One of the most frequently used forms of data storage is Network Attached Storage (NAS). Individuals and companies generate and use large amounts of data, and they want it accessible from any location. Any time there’s a threat of data loss, it could result in lost sales, poor customer service, reduced teamwork or diminished productivity. Learn the most common uses of NAS and what you can do if you need data recovery.
What Is NAS?
Any intelligent storage device that connects to a network to download and store data is an NAS. It could be a portable USB hard drive attached to your home router or firewall, or it could be a stand-alone unit with a range of authorized users.
A NAS works like a private cloud. Instead of having to wait for files to upload, they are quickly available. They are easy to attach and operate even for people without a technology background. They’re inexpensive and scalable, allowing families and organizations to add storage as it becomes needed. They centralize data and keep it safe.
When NAS Fails
NAS is an excellent option for storage, but they still fail for some of the following reasons.
- Human error. Damage occurs most often because users accidentally re-format units or re-install files, overwriting what currently exists in storage. Imagine the effect if the reformatted device contains years of family photos or an extensive database of customer data.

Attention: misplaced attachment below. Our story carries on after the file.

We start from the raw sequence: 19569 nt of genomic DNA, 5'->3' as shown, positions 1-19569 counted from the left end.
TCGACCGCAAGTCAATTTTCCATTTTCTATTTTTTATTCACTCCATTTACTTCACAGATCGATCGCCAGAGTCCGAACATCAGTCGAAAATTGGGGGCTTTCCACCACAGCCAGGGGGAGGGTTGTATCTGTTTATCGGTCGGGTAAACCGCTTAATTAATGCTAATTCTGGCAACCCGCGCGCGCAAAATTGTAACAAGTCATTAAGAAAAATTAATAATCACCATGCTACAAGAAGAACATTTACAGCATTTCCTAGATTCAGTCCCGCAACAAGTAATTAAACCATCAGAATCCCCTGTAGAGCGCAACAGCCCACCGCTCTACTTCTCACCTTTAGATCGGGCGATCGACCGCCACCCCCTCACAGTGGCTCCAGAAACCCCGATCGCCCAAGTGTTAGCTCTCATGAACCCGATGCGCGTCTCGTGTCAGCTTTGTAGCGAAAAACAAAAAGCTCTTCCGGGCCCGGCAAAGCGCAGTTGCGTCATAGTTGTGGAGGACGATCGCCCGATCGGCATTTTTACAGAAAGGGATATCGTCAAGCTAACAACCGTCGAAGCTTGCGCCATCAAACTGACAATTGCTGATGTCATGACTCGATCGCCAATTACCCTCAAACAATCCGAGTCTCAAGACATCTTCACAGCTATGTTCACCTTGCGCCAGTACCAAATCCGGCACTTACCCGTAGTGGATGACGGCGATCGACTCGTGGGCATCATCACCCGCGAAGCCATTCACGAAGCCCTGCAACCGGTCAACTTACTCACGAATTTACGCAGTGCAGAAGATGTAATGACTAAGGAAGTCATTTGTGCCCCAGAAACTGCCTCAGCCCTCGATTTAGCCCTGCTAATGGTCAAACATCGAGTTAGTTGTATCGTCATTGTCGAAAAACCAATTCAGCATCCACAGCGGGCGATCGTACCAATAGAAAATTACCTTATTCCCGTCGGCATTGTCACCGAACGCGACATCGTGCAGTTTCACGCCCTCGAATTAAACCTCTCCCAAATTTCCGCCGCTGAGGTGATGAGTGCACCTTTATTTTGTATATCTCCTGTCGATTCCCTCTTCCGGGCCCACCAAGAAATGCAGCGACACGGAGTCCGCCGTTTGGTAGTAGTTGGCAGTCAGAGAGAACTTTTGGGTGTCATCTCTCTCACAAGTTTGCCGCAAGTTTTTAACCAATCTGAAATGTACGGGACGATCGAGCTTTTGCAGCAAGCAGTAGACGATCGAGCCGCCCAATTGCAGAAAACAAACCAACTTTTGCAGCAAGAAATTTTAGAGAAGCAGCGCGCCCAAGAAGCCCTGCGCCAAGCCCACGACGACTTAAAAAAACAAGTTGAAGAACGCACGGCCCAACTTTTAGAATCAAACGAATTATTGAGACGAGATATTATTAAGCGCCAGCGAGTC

- Electrical fluctuation. When the power surges or a storm passes through, it can impact NAS networks.
- Natural disasters. Fire, flooding, hurricanes and tornados can destroy devices, rendering the information they contain inaccessible.
- The computers and other equipment NAS is often plugged into generates heat, often nonstop. Overheating increases the risk of unit failure.
- Mechanical failure. Repeated use of any electrical component can cause it to wear out.
Reducing the Risk of Data Loss
If several users access your NAS, regulate what files they can access to only what is necessary. The more users work with files, the greater the chance of accidental or malicious file deletion. Back up NAS systems regularly and store it in a separate location so it won’t be impacted by natural disasters or electrical surges that might corrupt NAS data. Test backups regularly to ensure functionality.
NAS are desirable because as you need room for more storage, you can add more devices, but that can cause confusion when it comes to knowing where files are physically stored. Document any NAS system attached to your system along with the files each contains. Know where critical files are stored and regularly monitor what users have access. When you have specific documentation, it helps locate files if you need data recovery.
If data loss does occur, don’t panic. Disconnect your NAS, and contact Flashback Data for data recovery. We don’t use automated systems for customer support – a live person will always answer the phone when you call. We’ll work around the clock to restore data in emergency situations. We offer free evaluations with a no data, no fee guarantee. Contact us today for NAS data recovery.